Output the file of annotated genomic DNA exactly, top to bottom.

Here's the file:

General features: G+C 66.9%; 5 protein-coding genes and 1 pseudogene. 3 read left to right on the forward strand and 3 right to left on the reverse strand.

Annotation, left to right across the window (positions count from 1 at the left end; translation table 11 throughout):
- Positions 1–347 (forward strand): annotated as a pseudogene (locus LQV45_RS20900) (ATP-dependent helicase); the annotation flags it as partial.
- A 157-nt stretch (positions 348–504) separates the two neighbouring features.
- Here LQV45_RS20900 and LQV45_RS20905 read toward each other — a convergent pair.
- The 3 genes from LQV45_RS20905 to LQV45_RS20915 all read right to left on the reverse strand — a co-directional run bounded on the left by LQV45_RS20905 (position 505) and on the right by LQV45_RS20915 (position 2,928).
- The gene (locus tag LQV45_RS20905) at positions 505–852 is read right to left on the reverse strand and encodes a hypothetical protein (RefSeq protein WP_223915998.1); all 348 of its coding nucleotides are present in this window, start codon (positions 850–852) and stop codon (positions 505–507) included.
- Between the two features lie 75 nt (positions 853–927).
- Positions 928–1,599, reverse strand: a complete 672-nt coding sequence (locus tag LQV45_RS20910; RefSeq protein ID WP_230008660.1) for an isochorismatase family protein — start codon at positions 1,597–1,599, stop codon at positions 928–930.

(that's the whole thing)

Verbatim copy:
General features: G+C 66.9%; 5 protein-coding genes and 1 pseudogene. 3 read left to right on the forward strand and 3 right to left on the reverse strand.

Annotation, left to right across the window (positions count from 1 at the left end; translation table 11 throughout):
- Positions 1–347 (forward strand): annotated as a pseudogene (locus LQV45_RS20900) (ATP-dependent helicase); the annotation flags it as partial.
- A 157-nt stretch (positions 348–504) separates the two neighbouring features.
- Here LQV45_RS20900 and LQV45_RS20905 read toward each other — a convergent pair.
- The 3 genes from LQV45_RS20905 to LQV45_RS20915 all read right to left on the reverse strand — a co-directional run bounded on the left by LQV45_RS20905 (position 505) and on the right by LQV45_RS20915 (position 2,928).
- The gene (locus tag LQV45_RS20905) at positions 505–852 is read right to left on the reverse strand and encodes a hypothetical protein (RefSeq protein WP_223915998.1); all 348 of its coding nucleotides are present in this window, start codon (positions 850–852) and stop codon (positions 505–507) included.
- Between the two features lie 75 nt (positions 853–927).
- Positions 928–1,599, reverse strand: a complete 672-nt coding sequence (locus tag LQV45_RS20910; RefSeq protein ID WP_230008660.1) for an isochorismatase family protein — start codon at positions 1,597–1,599, stop codon at positions 928–930.